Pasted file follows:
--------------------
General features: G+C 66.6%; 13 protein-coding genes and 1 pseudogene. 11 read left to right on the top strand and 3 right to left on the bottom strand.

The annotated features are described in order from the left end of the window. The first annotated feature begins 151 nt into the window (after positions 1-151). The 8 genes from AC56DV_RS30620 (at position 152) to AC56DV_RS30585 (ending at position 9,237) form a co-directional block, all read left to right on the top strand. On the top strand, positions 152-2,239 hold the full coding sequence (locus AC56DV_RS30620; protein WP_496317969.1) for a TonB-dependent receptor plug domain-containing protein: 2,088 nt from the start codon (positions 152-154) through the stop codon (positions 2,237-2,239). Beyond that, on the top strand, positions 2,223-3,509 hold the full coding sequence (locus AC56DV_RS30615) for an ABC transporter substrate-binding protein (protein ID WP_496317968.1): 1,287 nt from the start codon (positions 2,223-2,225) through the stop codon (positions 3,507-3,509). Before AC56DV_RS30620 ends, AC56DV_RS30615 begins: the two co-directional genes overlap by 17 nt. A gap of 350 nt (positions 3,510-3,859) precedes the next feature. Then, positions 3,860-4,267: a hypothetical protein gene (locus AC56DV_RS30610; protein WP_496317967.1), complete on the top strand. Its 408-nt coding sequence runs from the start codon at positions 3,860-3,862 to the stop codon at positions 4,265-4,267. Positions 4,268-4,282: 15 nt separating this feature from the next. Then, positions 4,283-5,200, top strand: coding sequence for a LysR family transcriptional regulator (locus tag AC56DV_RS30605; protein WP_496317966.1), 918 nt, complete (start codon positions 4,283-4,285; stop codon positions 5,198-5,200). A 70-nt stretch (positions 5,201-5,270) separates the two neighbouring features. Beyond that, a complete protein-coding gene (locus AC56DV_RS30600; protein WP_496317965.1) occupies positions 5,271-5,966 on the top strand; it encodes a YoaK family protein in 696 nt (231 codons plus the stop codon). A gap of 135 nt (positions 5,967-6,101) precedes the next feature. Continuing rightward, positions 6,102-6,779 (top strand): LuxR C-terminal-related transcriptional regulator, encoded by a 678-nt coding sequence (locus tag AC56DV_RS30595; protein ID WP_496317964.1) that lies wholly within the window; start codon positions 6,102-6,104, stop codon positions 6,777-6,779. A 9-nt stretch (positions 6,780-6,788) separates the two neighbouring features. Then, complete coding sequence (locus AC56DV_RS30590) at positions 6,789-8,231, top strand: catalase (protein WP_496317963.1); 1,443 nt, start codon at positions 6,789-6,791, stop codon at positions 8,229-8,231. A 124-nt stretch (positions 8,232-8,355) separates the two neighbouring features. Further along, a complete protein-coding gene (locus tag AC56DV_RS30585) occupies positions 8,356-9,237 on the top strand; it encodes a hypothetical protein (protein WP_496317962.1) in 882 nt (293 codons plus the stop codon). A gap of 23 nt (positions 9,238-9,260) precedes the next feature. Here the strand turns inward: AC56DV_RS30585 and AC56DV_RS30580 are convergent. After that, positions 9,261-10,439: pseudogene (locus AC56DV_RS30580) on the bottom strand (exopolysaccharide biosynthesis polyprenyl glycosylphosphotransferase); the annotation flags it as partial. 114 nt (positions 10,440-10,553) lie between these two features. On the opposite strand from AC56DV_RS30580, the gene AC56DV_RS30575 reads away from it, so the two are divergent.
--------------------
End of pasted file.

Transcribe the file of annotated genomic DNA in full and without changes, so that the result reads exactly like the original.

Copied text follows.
General features: G+C 66.6%; 13 protein-coding genes and 1 pseudogene. 11 read left to right on the top strand and 3 right to left on the bottom strand.

The annotated features are described in order from the left end of the window. The first annotated feature begins 151 nt into the window (after positions 1-151). The 8 genes from AC56DV_RS30620 (at position 152) to AC56DV_RS30585 (ending at position 9,237) form a co-directional block, all read left to right on the top strand. On the top strand, positions 152-2,239 hold the full coding sequence (locus AC56DV_RS30620; protein WP_496317969.1) for a TonB-dependent receptor plug domain-containing protein: 2,088 nt from the start codon (positions 152-154) through the stop codon (positions 2,237-2,239). Beyond that, on the top strand, positions 2,223-3,509 hold the full coding sequence (locus AC56DV_RS30615) for an ABC transporter substrate-binding protein (protein ID WP_496317968.1): 1,287 nt from the start codon (positions 2,223-2,225) through the stop codon (positions 3,507-3,509). Before AC56DV_RS30620 ends, AC56DV_RS30615 begins: the two co-directional genes overlap by 17 nt. A gap of 350 nt (positions 3,510-3,859) precedes the next feature. Then, positions 3,860-4,267: a hypothetical protein gene (locus AC56DV_RS30610; protein WP_496317967.1), complete on the top strand. Its 408-nt coding sequence runs from the start codon at positions 3,860-3,862 to the stop codon at positions 4,265-4,267. Positions 4,268-4,282: 15 nt separating this feature from the next. Then, positions 4,283-5,200, top strand: coding sequence for a LysR family transcriptional regulator (locus tag AC56DV_RS30605; protein WP_496317966.1), 918 nt, complete (start codon positions 4,283-4,285; stop codon positions 5,198-5,200). A 70-nt stretch (positions 5,201-5,270) separates the two neighbouring features. Beyond that, a complete protein-coding gene (locus AC56DV_RS30600; protein WP_496317965.1) occupies positions 5,271-5,966 on the top strand; it encodes a YoaK family protein in 696 nt (231 codons plus the stop codon). A gap of 135 nt (positions 5,967-6,101) precedes the next feature. Continuing rightward, positions 6,102-6,779 (top strand): LuxR C-terminal-related transcriptional regulator, encoded by a 678-nt coding sequence (locus tag AC56DV_RS30595; protein ID WP_496317964.1) that lies wholly within the window; start codon positions 6,102-6,104, stop codon positions 6,777-6,779. A 9-nt stretch (positions 6,780-6,788) separates the two neighbouring features. Then, complete coding sequence (locus AC56DV_RS30590) at positions 6,789-8,231, top strand: catalase (protein WP_496317963.1); 1,443 nt, start codon at positions 6,789-6,791, stop codon at positions 8,229-8,231. A 124-nt stretch (positions 8,232-8,355) separates the two neighbouring features. Further along, a complete protein-coding gene (locus tag AC56DV_RS30585) occupies positions 8,356-9,237 on the top strand; it encodes a hypothetical protein (protein WP_496317962.1) in 882 nt (293 codons plus the stop codon). A gap of 23 nt (positions 9,238-9,260) precedes the next feature. Here the strand turns inward: AC56DV_RS30585 and AC56DV_RS30580 are convergent. After that, positions 9,261-10,439: pseudogene (locus AC56DV_RS30580) on the bottom strand (exopolysaccharide biosynthesis polyprenyl glycosylphosphotransferase); the annotation flags it as partial. 114 nt (positions 10,440-10,553) lie between these two features. On the opposite strand from AC56DV_RS30580, the gene AC56DV_RS30575 reads away from it, so the two are divergent.